Category: Restaurant

Chow Restaurant’s Bar Inventory

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Chow Restaurant’s Tips on How to Manage Your Bar Inventory

Managing the bar inventory is a long, dreary and tedious task involving innumerable checks at the storeroom, manually sorting through stacks of bottles, coordinating with several of your team members and keeping abreast of the status. Even after putting in hours of effort and extremely hard work, it is still a struggle without the aid of a good inventory management system – be it software or the traditional pen and paper checklist. Chow Restaurant reveals tricks to an efficient inventory management system specifically for the bar, that have a universal application, will simplify time-consuming processes and help in reducing costly overheads. It may prove to be that crucial differentiating factor for your business going against some established and leading bars.

How to start accounting for inventory

inventory of wine

Inventory management starts with looking at how much alcohol should be stocked so that there is sufficient available. The key is, therefore, in the count. The first step is to create a spread-sheet for the numbers to go in. It is wise to enter the count for each category of liquor separately and different sheets should be created especially for different alcohol categories like – beer, whisky and rum. Keep a note of where your alcohol is stacked apart from the store room. Is it shelved in the bar front? Do you have a lounge? Or perhaps a lobby? It is advised to maintain counts for each section on a separate sheet.

Changing counting method

It is interesting to note how a slight change in the counting method can drastically alter resulting counts. It is thus critical to establish a method for counting the alcohol, and this counting method or technique should stay consistent, to avoid confusion and possibilities of a recount. Create a weekly, bi-weekly or monthly periodic routine for this process and keep it unswerving. Pro tip – Taking a count of the inventory when the bar is closed reduces distractions. It is also important to keep an eye out for any spillages and bottle breakages. The easiest counting method for the used liquor is a visual one. Visually divide the bottle into ten parts and count the available content by the number of parts. Or take a look at where the line of the liquor falls, and estimate if the bottle is half full (50%), a third full (30%), or a tenth full (10%).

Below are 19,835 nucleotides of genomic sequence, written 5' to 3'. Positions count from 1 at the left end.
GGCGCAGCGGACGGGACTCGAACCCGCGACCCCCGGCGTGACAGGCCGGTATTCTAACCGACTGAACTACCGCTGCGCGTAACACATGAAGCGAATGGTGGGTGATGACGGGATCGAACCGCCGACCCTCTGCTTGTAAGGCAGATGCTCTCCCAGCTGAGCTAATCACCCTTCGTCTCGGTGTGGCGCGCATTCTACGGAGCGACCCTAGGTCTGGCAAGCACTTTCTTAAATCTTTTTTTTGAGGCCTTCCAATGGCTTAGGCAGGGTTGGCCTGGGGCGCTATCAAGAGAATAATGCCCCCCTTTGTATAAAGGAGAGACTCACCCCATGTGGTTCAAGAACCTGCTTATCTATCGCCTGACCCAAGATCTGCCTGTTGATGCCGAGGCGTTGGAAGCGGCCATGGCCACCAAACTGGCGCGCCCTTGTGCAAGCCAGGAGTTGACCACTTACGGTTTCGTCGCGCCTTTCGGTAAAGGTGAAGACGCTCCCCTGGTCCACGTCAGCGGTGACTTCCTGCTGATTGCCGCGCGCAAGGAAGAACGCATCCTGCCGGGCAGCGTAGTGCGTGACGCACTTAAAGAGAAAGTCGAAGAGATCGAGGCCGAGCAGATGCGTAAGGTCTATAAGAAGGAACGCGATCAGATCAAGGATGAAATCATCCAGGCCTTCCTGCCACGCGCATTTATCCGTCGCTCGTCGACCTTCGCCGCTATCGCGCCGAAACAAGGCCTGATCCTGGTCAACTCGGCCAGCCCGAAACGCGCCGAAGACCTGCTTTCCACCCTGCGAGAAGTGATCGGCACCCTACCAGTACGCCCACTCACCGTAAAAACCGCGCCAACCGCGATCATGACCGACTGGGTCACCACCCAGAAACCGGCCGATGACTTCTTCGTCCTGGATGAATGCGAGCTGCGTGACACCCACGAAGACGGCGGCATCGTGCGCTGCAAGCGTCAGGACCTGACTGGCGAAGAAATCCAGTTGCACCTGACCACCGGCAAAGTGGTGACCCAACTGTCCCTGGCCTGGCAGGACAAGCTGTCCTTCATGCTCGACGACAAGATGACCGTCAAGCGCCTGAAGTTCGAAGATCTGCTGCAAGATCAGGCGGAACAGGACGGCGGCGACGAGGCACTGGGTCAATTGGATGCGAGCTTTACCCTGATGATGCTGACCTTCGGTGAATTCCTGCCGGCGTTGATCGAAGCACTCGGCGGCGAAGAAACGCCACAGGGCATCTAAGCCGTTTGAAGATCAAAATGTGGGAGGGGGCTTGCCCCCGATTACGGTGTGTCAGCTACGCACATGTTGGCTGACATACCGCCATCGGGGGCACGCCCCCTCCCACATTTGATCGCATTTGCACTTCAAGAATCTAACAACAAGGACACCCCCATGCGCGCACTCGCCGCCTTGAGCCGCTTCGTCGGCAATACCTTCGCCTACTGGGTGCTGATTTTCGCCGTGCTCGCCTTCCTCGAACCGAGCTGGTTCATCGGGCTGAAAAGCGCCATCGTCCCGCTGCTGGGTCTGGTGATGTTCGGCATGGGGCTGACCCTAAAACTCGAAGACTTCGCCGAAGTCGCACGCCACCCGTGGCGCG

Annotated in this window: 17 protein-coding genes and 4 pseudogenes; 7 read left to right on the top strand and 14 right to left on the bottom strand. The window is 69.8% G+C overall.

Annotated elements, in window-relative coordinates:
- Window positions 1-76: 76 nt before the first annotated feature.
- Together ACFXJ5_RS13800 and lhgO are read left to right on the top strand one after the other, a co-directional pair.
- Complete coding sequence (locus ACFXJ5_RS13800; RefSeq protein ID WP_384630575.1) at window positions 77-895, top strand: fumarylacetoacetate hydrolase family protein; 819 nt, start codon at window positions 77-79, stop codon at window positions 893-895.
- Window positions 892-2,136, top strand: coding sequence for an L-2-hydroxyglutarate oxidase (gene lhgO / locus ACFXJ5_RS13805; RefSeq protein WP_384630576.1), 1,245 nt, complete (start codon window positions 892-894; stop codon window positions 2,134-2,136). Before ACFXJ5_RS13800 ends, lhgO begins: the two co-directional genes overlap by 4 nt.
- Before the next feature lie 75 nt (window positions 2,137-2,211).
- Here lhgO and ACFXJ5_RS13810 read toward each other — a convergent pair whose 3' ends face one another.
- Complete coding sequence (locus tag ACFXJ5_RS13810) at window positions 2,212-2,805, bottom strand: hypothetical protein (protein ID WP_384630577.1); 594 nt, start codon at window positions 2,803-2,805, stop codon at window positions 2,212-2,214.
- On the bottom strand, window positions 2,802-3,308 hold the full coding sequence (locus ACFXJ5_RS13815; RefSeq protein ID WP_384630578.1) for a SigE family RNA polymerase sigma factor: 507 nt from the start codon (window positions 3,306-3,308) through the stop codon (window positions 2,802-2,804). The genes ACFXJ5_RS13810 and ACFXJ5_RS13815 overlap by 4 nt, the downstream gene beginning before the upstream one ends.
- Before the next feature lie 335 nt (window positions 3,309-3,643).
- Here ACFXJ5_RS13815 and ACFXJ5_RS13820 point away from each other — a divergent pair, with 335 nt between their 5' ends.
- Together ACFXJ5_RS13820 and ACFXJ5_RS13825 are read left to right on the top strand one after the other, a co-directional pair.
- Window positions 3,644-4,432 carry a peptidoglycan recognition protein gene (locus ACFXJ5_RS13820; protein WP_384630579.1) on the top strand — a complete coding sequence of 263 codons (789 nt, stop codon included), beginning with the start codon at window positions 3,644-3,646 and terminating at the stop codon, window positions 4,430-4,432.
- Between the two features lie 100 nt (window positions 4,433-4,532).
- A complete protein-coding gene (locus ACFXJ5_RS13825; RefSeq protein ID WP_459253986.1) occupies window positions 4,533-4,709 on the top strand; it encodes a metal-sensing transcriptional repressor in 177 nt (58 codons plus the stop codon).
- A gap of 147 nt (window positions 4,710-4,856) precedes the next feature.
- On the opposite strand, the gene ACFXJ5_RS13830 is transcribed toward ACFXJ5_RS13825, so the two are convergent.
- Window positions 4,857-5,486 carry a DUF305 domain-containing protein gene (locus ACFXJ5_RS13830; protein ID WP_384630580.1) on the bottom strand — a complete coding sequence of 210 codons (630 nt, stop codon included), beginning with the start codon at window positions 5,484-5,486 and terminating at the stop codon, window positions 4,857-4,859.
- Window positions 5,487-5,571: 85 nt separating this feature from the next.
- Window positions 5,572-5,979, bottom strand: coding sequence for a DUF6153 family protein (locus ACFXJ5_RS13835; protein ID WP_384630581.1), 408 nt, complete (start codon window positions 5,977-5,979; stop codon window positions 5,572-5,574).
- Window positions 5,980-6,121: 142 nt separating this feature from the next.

jack daniels

When the counting process is over, tally the number with all the invoices and orders of liquor from your different vendors. The inventory counts should be taken once at the beginning and another once at the end of the counting period. Any liquor that was received after the counting process should be accounted for separately as ‘Received Inventory’. Finally, the formula – ‘Starting Inventory + Received Inventory – Ending Inventory = Usage can be used to calculate the usage of alcohol for the said period.

This number serves as an important indicator. After a sufficient number of cycles, you will be able to gauge if the usage is over or under the expected limits. Which products sell well and which don’t. You will be able to calculate how well your bar is performing financially. And price products appropriately. Inventory management makes information related to every aspect of bar operation available at your fingertips. You are empowered to make informed decisions and build a successful business.

References

  1. https://www.bevspot.com/series/guide-to-bar-management/
  2. http://www.thekitchn.com/bar-basics-12-b-163980
  3. http://www.drinksmixer.com/guide/1-1.php
  4. http://www.barmetrix.com/
  5. https://www.accubar.com/

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